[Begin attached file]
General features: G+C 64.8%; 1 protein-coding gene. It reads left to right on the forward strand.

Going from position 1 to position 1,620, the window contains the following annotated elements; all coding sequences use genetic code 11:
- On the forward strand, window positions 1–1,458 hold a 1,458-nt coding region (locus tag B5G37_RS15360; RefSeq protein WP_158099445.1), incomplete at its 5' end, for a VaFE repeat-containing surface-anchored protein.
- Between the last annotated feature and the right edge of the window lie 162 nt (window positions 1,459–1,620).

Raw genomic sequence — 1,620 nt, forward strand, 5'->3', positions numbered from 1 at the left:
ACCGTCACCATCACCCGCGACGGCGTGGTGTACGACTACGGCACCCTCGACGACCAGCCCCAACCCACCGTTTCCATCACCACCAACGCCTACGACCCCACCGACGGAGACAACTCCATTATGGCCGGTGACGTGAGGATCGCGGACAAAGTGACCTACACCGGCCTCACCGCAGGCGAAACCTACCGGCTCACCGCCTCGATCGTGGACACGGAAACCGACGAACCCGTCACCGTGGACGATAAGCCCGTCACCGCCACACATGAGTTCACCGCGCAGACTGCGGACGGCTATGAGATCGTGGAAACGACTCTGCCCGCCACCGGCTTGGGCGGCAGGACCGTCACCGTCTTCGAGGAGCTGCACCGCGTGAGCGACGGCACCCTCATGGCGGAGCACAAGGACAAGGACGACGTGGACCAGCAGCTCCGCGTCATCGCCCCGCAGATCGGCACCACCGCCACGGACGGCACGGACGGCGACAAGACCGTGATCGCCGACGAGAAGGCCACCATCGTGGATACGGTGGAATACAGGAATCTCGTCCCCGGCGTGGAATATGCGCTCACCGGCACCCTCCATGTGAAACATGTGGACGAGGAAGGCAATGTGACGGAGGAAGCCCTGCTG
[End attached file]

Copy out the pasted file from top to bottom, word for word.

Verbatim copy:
General features: G+C 64.8%; 1 protein-coding gene. It reads left to right on the forward strand.

Going from position 1 to position 1,620, the window contains the following annotated elements; all coding sequences use genetic code 11:
- On the forward strand, window positions 1–1,458 hold a 1,458-nt coding region (locus tag B5G37_RS15360; RefSeq protein WP_158099445.1), incomplete at its 5' end, for a VaFE repeat-containing surface-anchored protein.
- Between the last annotated feature and the right edge of the window lie 162 nt (window positions 1,459–1,620).

Raw genomic sequence — 1,620 nt, forward strand, 5'->3', positions numbered from 1 at the left:
ACCGTCACCATCACCCGCGACGGCGTGGTGTACGACTACGGCACCCTCGACGACCAGCCCCAACCCACCGTTTCCATCACCACCAACGCCTACGACCCCACCGACGGAGACAACTCCATTATGGCCGGTGACGTGAGGATCGCGGACAAAGTGACCTACACCGGCCTCACCGCAGGCGAAACCTACCGGCTCACCGCCTCGATCGTGGACACGGAAACCGACGAACCCGTCACCGTGGACGATAAGCCCGTCACCGCCACACATGAGTTCACCGCGCAGACTGCGGACGGCTATGAGATCGTGGAAACGACTCTGCCCGCCACCGGCTTGGGCGGCAGGACCGTCACCGTCTTCGAGGAGCTGCACCGCGTGAGCGACGGCACCCTCATGGCGGAGCACAAGGACAAGGACGACGTGGACCAGCAGCTCCGCGTCATCGCCCCGCAGATCGGCACCACCGCCACGGACGGCACGGACGGCGACAAGACCGTGATCGCCGACGAGAAGGCCACCATCGTGGATACGGTGGAATACAGGAATCTCGTCCCCGGCGTGGAATATGCGCTCACCGGCACCCTCCATGTGAAACATGTGGACGAGGAAGGCAATGTGACGGAGGAAGCCCTGCTG